This course explores the social dimensions of science and the influence of science on society. The course will introduce students to the philosophical issues that arise from the interaction between, on the one hand, aspects of society, such as public attitudes, moral values, law, truth in the media and, on the other, the theories and practices of science. Examples of the kinds of issues that may be discussed include: the relationship between science and religion; pseudo-sciences and scientific fraud; societal attitudes towards science, such as society's response to nuclear technologies and GMOs; the scientific research mandated by corporate profit; the social acceptability and costs of scientific technologies. This course will enable students to understand and critically reflect upon both the procedures utilized by the scientific community and the pressures faced by scientists as part of society. Students will examine the ways in which scientific evidence is created, evaluated, promoted, used and sometimes misused.
The course will be structured by social/political issues in which debate has been informed by the application of scientific methodology, information, data or theories. Examples of broader issues that might be considered include:
Science and Objectivity:
- Does scientific objectivity exist? What is the relationship between science and political or religious ideology? Are there biases of race, class, gender, religion which influence scientific findings? Should scientific findings come with labels, such as "communist science," "feminist science," "Christian science," "corporate science," etc.?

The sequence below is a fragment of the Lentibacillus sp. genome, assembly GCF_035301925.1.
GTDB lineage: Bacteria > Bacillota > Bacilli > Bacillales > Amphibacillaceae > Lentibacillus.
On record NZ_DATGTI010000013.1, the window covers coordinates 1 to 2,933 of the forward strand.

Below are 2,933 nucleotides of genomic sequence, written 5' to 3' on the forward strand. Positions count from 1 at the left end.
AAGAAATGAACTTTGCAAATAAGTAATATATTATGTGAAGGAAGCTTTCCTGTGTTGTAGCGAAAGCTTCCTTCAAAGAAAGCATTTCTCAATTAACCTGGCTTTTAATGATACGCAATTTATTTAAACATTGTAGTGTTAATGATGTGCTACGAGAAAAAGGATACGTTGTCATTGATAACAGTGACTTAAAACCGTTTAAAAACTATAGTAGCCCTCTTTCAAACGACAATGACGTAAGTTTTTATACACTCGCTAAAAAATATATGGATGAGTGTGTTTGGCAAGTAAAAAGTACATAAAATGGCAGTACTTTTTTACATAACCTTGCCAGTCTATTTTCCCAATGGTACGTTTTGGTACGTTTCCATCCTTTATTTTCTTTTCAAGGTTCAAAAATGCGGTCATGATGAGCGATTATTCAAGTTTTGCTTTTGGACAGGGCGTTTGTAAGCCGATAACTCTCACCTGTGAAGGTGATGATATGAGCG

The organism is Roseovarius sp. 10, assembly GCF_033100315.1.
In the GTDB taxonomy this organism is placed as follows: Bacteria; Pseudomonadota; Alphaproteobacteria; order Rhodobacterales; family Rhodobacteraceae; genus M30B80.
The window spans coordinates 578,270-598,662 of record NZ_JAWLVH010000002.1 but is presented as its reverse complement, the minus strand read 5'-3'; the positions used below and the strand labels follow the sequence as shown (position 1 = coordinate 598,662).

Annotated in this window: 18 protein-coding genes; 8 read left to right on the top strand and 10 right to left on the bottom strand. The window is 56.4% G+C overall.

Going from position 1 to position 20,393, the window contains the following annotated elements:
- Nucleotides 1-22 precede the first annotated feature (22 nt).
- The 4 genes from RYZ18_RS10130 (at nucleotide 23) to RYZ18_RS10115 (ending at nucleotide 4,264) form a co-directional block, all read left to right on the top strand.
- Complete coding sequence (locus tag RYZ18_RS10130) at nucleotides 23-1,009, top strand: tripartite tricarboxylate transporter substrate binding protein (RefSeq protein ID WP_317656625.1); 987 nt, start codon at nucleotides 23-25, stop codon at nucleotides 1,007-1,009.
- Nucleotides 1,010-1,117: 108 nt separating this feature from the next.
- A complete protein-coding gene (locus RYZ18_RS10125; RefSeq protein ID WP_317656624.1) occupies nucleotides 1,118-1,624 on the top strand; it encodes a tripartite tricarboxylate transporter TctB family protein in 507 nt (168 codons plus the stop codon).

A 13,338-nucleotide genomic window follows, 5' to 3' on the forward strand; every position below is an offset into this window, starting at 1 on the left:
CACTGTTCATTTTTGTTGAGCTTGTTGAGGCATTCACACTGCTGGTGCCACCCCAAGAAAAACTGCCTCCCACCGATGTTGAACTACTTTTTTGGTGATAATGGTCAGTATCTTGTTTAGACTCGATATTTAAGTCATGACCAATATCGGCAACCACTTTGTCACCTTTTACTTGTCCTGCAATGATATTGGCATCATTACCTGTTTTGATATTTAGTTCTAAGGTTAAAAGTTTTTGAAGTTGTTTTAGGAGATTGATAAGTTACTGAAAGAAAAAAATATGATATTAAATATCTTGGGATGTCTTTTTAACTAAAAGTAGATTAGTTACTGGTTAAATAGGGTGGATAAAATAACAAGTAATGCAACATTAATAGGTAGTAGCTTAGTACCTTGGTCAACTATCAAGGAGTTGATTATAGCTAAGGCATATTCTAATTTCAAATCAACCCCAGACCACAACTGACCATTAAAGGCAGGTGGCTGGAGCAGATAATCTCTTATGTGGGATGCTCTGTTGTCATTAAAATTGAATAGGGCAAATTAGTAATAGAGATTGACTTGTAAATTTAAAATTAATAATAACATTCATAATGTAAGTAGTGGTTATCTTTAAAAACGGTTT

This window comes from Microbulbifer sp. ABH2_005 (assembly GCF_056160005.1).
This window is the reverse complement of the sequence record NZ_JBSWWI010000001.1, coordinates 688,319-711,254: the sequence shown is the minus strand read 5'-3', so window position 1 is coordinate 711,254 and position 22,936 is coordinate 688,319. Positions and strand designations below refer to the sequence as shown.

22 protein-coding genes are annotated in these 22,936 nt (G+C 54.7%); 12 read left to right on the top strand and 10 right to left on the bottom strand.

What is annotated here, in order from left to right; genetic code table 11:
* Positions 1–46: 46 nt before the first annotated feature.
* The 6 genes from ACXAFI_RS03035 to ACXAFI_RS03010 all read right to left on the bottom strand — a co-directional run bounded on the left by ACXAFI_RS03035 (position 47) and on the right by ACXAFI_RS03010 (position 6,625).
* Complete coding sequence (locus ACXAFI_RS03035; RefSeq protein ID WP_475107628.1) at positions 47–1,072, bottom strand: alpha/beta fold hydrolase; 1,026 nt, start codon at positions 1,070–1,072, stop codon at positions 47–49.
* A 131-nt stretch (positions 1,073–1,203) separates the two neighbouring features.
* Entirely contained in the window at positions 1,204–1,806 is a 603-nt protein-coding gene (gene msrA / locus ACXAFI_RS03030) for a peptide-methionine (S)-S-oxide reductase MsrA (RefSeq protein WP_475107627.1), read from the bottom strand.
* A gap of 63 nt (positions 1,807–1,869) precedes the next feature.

Science and Value:
- Is science value-free or does it reflect a set of values? What values govern science and what values ought to govern science? To what extent can we look to science to clarify questions of value? How is a society to decide which scientific investigations deserve the greater share of societal resources? Does the source of funding for scientific research affect the findings of that research? To what extent should scientists be held responsible for the uses and abuses of technologies based upon their findings? Does the scientist have a unique duty to society? How do scientific claims to be quantitative and objective affect their ability to influence public policy?
Science, Pseudo-Science, Junk-Science and Scientific Fraud:
- Are there any features of the scientific enterprise that definitively distinguish it from other human intellectual enterprises? Are scientific findings valuable in virtue only of being scientific? Are there clear criteria by which we can distinguish science proper from junk science, pseudoscience, and irrational belief? How, if at all, does junk science differ from propaganda? How do fraud and misconduct in science affect the scientific enterprise?
Representations of Science in Popular Media
- How does science appear on television and in films? How do museums, textbooks, and science education, science in the press and popular scientific writing portray science? Does the representation of science in science fiction reflect societal views of science? Is science for children? Has science become the new religion? Is science a worldview?
Examples of more specific issues that might be considered include:
- God and science; Darwinism and social theory; intelligence testing and the idea of human norms; reproductive technologies; genetic modification of foods; eugenics and the idea of human norms; gender-bipolarism and the gender classification of inter-sex children; the inclusion of homosexuality in the DSM-III; nuclear energy and nuclear weapons; global warming; mass extinction of species; ecology and the use of resources in the developing world; pharmaceutical testing and research; science with corporate mandate and oversight; social control and the social sciences; socio-biology and gender role stereotypes; the perception and treatment of mental illness.